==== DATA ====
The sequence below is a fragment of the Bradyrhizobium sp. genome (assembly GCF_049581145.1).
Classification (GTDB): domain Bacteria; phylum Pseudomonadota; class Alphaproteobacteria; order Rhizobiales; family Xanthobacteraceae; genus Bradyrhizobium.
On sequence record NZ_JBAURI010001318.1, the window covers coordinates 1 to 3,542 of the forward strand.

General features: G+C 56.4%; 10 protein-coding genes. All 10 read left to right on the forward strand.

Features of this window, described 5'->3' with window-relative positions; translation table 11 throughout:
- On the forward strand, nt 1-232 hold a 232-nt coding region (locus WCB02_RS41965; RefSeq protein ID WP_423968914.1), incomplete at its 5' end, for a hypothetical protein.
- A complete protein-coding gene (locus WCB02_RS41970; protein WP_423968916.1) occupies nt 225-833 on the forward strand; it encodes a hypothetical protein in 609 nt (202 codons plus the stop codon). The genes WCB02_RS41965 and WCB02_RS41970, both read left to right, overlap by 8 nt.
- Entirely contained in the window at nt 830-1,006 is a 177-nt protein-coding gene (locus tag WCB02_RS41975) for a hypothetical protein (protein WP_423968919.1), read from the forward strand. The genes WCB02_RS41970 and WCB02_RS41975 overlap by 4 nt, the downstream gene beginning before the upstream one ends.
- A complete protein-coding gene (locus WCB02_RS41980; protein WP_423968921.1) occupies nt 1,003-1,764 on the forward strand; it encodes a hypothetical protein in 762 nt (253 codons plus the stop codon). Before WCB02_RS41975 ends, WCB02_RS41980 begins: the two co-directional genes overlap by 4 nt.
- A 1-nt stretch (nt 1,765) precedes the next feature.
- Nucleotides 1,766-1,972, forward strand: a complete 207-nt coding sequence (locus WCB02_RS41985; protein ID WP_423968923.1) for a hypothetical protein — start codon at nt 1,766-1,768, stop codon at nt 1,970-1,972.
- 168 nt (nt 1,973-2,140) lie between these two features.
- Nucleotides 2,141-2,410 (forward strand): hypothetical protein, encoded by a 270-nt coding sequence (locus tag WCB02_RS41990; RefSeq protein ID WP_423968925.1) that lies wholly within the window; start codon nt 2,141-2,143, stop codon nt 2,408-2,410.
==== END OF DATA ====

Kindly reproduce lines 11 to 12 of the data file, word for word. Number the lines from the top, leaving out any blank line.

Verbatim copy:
- Nucleotides 1,766-1,972, forward strand: a complete 207-nt coding sequence (locus WCB02_RS41985; protein ID WP_423968923.1) for a hypothetical protein — start codon at nt 1,766-1,768, stop codon at nt 1,970-1,972.
- 168 nt (nt 1,973-2,140) lie between these two features.